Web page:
When you’re a Brit living in the United States, as I am, sooner or later – and it’s usually sooner, even if you’re trying hard to fit in – you’ll end up using a word or phrase that your interlocutor just doesn’t understand. Everyone knows the obvious pitfalls, and they’re constant causes of amusement or […]
Following on from yesterday’s blog post looking at the language used to describe the people of Washington D.C, from staffers to POTUS, Lorna Shaddick continues to explore the jargon of the Hill with lame ducks, slug lines, and Beltway Bandits. Filibuster: from pirates to politics With so many people on the Hill involved in the […]
A move to Washington D.C as a journalist requires several things. Alongside your plane ticket, map of the city, and Congressional press pass, you’ll also need a knowledge of the myriad terms used on ‘The Hill’ (as all locals call the Capitol), where staffers and wonks mingle with lobbyists and of course the lawmakers themselves… […]
‘Floral tributes have been pouring in, as loved ones pay fulsome homage to their slain tot. All eyes are on concerned local residents, and debate rages, as a last-ditch probe to solve the crime that made world headlines draws to a close. At the end of the day, only time will tell who did it.’ […]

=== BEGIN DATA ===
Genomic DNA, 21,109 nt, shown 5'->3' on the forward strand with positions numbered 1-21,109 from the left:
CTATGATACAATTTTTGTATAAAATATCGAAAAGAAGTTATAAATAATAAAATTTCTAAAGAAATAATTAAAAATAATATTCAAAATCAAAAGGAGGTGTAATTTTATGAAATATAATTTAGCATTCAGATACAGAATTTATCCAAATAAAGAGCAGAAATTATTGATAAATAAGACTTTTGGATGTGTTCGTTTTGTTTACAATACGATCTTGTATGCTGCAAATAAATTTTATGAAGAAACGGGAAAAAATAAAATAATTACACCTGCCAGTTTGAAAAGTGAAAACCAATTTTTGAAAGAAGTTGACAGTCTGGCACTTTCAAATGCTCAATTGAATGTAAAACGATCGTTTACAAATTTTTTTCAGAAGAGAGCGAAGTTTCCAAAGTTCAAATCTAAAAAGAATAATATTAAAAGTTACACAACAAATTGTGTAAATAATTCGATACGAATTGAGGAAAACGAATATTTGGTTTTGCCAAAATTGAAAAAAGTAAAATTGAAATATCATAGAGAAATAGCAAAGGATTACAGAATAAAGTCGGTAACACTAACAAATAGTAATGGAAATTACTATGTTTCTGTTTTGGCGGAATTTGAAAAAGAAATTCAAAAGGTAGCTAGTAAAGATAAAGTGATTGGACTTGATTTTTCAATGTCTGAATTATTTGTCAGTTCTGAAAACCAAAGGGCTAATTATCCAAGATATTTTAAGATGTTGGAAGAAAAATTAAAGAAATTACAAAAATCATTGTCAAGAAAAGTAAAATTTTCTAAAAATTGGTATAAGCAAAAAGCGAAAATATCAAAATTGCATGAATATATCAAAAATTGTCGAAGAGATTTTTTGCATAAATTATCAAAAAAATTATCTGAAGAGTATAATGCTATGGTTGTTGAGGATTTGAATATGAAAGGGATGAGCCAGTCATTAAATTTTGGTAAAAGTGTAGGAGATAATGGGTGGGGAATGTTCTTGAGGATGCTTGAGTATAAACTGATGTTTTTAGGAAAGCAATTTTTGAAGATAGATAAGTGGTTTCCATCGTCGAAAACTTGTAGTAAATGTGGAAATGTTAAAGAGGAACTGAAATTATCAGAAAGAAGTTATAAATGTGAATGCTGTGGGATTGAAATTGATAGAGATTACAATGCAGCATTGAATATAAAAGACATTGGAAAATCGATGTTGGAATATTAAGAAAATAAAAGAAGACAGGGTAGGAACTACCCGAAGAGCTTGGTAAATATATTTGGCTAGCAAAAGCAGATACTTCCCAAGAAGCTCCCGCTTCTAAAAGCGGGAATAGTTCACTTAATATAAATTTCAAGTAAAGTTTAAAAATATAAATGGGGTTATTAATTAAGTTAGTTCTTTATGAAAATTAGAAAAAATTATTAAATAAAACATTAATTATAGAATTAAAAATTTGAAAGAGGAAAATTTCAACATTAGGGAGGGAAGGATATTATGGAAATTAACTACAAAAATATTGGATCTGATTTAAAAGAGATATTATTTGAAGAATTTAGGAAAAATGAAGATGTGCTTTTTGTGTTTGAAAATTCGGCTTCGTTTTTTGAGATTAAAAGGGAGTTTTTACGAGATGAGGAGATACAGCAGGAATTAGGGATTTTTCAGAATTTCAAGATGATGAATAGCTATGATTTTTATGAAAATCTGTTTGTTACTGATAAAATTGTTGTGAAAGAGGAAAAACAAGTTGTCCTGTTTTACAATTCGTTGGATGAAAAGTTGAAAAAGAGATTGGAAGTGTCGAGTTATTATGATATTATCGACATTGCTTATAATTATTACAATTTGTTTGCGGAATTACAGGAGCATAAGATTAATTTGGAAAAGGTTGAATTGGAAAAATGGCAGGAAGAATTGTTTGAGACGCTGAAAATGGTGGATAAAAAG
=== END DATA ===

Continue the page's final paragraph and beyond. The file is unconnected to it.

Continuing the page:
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How good is your American English? Try our quiz and find out! oxford.ly/1nlCKet
Word of the Day: vinaceous - of the colour of red wine... oxford.ly/1y5oNCF
#Quote of the Week: “When the inventor of the drawing board messed things up, what did he go back to?” - Bob Monkhouse (attributed)
Word of the Day: contretemps - a minor dispute or disagreement... oxford.ly/1ntuk4Q
ICYMI: Word of the Day: braggart - a person who boasts about their achievements... oxford.ly/1vCPe4g